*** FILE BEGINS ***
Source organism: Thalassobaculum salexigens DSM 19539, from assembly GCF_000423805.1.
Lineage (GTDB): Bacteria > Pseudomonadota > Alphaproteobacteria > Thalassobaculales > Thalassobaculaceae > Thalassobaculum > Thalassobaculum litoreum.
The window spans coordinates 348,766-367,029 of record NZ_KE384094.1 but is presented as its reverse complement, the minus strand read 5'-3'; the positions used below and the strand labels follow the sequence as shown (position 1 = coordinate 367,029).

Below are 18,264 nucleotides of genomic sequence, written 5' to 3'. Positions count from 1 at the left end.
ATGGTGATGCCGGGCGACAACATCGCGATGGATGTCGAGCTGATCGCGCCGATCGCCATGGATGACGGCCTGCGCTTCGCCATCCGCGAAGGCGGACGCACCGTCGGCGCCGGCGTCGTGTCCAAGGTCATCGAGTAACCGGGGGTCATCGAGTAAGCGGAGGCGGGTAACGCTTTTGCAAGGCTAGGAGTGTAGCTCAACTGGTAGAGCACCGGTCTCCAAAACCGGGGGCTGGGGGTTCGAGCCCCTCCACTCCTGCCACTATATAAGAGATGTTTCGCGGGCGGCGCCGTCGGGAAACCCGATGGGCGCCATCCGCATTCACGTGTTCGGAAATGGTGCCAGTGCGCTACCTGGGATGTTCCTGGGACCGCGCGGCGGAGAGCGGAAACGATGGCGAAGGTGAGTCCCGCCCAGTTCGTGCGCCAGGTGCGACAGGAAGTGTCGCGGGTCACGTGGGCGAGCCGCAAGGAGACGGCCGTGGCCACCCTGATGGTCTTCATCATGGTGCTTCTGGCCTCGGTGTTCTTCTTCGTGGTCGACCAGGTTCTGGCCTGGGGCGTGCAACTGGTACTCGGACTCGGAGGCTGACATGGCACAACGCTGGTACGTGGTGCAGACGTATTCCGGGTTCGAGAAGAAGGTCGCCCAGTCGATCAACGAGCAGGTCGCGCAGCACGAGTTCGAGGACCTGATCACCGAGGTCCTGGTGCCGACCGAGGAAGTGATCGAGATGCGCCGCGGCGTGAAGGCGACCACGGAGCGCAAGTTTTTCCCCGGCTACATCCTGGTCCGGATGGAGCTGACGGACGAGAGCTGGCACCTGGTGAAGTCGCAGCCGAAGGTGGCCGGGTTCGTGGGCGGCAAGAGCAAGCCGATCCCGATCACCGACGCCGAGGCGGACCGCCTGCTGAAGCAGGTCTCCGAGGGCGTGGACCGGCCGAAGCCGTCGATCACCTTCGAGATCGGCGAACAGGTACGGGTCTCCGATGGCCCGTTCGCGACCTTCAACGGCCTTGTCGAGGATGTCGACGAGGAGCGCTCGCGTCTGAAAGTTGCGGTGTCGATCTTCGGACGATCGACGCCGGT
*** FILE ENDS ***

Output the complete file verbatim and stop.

Source organism: Thalassobaculum salexigens DSM 19539, from assembly GCF_000423805.1.
Lineage (GTDB): Bacteria > Pseudomonadota > Alphaproteobacteria > Thalassobaculales > Thalassobaculaceae > Thalassobaculum > Thalassobaculum litoreum.
The window spans coordinates 348,766-367,029 of record NZ_KE384094.1 but is presented as its reverse complement, the minus strand read 5'-3'; the positions used below and the strand labels follow the sequence as shown (position 1 = coordinate 367,029).

Below are 18,264 nucleotides of genomic sequence, written 5' to 3'. Positions count from 1 at the left end.
ATGGTGATGCCGGGCGACAACATCGCGATGGATGTCGAGCTGATCGCGCCGATCGCCATGGATGACGGCCTGCGCTTCGCCATCCGCGAAGGCGGACGCACCGTCGGCGCCGGCGTCGTGTCCAAGGTCATCGAGTAACCGGGGGTCATCGAGTAAGCGGAGGCGGGTAACGCTTTTGCAAGGCTAGGAGTGTAGCTCAACTGGTAGAGCACCGGTCTCCAAAACCGGGGGCTGGGGGTTCGAGCCCCTCCACTCCTGCCACTATATAAGAGATGTTTCGCGGGCGGCGCCGTCGGGAAACCCGATGGGCGCCATCCGCATTCACGTGTTCGGAAATGGTGCCAGTGCGCTACCTGGGATGTTCCTGGGACCGCGCGGCGGAGAGCGGAAACGATGGCGAAGGTGAGTCCCGCCCAGTTCGTGCGCCAGGTGCGACAGGAAGTGTCGCGGGTCACGTGGGCGAGCCGCAAGGAGACGGCCGTGGCCACCCTGATGGTCTTCATCATGGTGCTTCTGGCCTCGGTGTTCTTCTTCGTGGTCGACCAGGTTCTGGCCTGGGGCGTGCAACTGGTACTCGGACTCGGAGGCTGACATGGCACAACGCTGGTACGTGGTGCAGACGTATTCCGGGTTCGAGAAGAAGGTCGCCCAGTCGATCAACGAGCAGGTCGCGCAGCACGAGTTCGAGGACCTGATCACCGAGGTCCTGGTGCCGACCGAGGAAGTGATCGAGATGCGCCGCGGCGTGAAGGCGACCACGGAGCGCAAGTTTTTCCCCGGCTACATCCTGGTCCGGATGGAGCTGACGGACGAGAGCTGGCACCTGGTGAAGTCGCAGCCGAAGGTGGCCGGGTTCGTGGGCGGCAAGAGCAAGCCGATCCCGATCACCGACGCCGAGGCGGACCGCCTGCTGAAGCAGGTCTCCGAGGGCGTGGACCGGCCGAAGCCGTCGATCACCTTCGAGATCGGCGAACAGGTACGGGTCTCCGATGGCCCGTTCGCGACCTTCAACGGCCTTGTCGAGGATGTCGACGAGGAGCGCTCGCGTCTGAAAGTTGCGGTGTCGATCTTCGGACGATCGACGCCGGT